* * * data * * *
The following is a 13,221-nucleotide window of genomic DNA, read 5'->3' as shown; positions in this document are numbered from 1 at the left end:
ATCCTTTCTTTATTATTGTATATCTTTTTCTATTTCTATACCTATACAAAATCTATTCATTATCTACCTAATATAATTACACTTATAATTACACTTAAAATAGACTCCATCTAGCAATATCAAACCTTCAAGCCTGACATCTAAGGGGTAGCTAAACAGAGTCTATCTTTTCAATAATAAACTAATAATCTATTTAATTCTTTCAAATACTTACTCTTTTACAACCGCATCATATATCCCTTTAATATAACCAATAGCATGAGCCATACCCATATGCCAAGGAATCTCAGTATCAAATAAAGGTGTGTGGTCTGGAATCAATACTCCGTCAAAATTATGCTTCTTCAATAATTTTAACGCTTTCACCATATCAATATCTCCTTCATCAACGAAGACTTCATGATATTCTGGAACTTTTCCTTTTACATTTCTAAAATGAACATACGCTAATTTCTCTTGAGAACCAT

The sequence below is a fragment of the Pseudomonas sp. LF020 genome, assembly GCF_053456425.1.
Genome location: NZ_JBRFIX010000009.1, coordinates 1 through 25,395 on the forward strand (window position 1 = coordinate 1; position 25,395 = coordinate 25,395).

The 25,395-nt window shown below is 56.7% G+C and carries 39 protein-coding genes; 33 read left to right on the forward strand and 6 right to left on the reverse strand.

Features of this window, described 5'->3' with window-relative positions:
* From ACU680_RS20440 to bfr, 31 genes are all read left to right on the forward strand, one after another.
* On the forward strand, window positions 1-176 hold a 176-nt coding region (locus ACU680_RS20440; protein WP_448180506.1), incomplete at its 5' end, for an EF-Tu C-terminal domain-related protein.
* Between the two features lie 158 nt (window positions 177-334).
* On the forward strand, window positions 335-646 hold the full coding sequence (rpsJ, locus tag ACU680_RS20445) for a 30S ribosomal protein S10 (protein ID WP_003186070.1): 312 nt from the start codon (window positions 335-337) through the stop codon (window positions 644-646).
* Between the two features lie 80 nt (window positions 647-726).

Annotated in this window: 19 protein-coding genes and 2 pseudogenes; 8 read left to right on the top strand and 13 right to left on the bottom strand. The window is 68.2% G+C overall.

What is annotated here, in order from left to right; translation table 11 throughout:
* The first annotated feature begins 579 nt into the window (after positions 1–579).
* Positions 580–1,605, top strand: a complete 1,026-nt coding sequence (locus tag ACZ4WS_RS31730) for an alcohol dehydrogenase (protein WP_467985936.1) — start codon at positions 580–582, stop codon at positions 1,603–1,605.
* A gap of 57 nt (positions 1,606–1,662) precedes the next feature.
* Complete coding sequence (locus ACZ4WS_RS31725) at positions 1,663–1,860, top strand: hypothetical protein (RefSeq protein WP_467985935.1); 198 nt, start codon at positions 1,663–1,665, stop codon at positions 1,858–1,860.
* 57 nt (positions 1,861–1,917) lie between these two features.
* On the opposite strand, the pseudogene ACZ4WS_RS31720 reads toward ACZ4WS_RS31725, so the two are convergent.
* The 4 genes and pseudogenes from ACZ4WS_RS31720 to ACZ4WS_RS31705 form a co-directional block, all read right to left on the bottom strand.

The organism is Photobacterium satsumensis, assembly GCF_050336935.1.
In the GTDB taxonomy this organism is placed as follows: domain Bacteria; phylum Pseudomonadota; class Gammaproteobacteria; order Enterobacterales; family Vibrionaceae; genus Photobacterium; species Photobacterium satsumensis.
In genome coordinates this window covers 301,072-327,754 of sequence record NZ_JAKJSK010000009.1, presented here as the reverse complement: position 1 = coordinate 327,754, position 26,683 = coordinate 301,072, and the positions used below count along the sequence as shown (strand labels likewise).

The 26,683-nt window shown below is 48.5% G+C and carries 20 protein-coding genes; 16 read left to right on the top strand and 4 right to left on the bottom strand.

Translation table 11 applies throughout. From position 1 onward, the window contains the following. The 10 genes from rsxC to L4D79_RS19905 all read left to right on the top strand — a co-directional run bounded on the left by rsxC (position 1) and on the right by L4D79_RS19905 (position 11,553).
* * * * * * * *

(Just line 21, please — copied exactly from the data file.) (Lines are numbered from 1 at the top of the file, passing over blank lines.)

The organism is Photobacterium satsumensis, assembly GCF_050336935.1.